The W-4 tax form, officially known as the Employee's Withholding Certificate, is a crucial document used in the United States by employers to determine the correct amount of federal income tax to withhold from an employee's paycheck.

Working with contractors has many perks. For one, you don’t have to pay tax and statutory benefits as an employer, and it can be an efficient way to approach project-based work, or quickly get access to in-depth expertise.

But if you find yourself using a contractor’s services long-term, converting them to a full-time employee could be the right move to ensure compliance and avoid risks like contractor misclassification. An Employer of Record like Playroll can help you simplify this process, and make sure all your workers are correctly classified and working compliantly.

Here’s your guide on why and how to convert contractors to full-time employees, the easy way.

The Legal Differences Between Contractors And Full-Time Employees

When deciding whether you need a contractor or a full-time employee for your business, you first need to understand how the law distinguishes between the two types of workers. This is especially important to avoid the legal and financial repercussions of contractor misclassification.

There are many key legal differences and business requirements at stake. These tend to be practiced around the world, but each country may have its own particularities.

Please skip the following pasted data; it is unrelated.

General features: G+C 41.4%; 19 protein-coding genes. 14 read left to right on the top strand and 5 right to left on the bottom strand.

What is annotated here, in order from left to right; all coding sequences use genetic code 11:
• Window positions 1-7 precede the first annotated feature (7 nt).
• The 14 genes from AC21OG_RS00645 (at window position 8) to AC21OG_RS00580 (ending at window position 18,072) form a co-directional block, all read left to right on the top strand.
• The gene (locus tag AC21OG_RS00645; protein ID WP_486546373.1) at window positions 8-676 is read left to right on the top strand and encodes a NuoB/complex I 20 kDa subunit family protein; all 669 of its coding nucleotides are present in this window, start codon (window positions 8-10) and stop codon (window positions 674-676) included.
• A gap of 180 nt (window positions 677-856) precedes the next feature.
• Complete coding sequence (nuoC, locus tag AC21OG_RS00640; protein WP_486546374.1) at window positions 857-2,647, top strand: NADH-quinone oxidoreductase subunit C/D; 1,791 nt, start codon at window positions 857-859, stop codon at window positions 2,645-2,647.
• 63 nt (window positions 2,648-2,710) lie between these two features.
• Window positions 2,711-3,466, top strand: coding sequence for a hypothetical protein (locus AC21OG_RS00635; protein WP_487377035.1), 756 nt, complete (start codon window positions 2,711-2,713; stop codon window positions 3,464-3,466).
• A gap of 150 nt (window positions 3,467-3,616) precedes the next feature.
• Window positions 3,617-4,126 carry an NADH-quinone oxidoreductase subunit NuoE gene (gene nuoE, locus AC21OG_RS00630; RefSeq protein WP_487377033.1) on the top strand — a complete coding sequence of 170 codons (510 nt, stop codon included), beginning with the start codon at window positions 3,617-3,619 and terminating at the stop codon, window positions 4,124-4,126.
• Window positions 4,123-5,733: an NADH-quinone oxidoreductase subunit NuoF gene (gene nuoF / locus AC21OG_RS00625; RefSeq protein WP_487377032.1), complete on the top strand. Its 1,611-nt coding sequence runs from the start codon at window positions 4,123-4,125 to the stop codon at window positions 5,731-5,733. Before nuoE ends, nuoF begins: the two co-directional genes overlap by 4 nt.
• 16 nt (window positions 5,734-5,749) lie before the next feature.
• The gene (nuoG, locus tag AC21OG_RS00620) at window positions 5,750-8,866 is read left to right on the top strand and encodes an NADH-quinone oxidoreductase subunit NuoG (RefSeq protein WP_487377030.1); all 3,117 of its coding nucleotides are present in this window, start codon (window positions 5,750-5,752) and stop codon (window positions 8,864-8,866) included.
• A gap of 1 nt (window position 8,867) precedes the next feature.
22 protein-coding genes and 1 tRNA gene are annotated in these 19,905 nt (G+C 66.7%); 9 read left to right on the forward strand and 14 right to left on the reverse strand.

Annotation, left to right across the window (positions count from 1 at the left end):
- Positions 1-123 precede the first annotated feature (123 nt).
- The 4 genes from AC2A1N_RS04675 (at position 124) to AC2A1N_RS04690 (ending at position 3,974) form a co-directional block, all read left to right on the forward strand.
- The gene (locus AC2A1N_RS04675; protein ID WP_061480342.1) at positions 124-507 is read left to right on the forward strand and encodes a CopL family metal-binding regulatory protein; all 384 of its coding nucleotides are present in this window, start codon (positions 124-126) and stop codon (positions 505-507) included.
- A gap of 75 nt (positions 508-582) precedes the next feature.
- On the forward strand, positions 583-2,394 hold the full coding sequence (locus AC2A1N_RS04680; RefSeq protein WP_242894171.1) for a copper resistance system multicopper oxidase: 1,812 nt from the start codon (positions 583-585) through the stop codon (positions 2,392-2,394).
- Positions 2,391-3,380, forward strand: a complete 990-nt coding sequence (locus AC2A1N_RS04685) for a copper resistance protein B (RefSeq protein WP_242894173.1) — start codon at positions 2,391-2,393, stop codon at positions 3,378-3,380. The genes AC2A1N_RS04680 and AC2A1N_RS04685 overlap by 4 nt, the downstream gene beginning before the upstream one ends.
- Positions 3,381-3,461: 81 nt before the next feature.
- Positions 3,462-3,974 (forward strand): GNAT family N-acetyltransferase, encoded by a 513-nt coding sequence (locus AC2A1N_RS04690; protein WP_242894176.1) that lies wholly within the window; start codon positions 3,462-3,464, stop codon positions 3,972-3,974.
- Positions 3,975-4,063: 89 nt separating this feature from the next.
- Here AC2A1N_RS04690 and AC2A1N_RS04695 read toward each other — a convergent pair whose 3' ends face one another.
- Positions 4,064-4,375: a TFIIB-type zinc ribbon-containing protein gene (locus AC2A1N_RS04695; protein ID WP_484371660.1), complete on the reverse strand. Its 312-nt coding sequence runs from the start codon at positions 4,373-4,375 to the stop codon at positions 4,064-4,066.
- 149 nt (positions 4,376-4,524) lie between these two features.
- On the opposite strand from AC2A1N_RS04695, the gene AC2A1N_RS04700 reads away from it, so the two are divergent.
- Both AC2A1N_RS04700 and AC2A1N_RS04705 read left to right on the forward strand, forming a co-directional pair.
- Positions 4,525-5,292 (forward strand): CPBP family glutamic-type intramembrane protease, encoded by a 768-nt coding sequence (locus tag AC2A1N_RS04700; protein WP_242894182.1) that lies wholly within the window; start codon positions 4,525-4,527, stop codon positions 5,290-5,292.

We’ll use the U.S. as an example when it comes to country-specific details here:

Taxation

For employees:

  • Employers have to contribute to Social Security and Medicare taxes. They also must pay unemployment taxes.
  • Employees get a W-2 form at the end of the year detailing their earnings and taxes withheld.

For contractors:

  • Independent contractors and freelancers are responsible for their own taxes, including income tax and self-employment tax (which covers Medicare and Social Security).
  • Contractors usually receive a 1099-NEC form when they earn a certain amount of money from a client in a year. In the U.S., the form is issued once the worker earns $600 or more.

Benefits

For employees:

  • Employers must provide mandatory benefits to their employees. This means paying worker’s compensation, health insurance, and unemployment insurance.
  • Most companies also offer benefits like paid time off and retirement plans, among others.

For contractors:

  • Independent contractors and freelancers don’t have any mandatory benefits.

Control

For employees:

  • It’s up to the employer to dictate what kind of work is done and how it’s done. This goes for directing work methods, setting work hours, providing tools, and more.
  • Employers also have more insight into employees’ behavior and better control of the company’s intellectual properties.

For contractors:

  • Independent contractors have more autonomy in performing their work. They can set their own hours, tools, schedule, etc., and they can also work for as many clients as they want.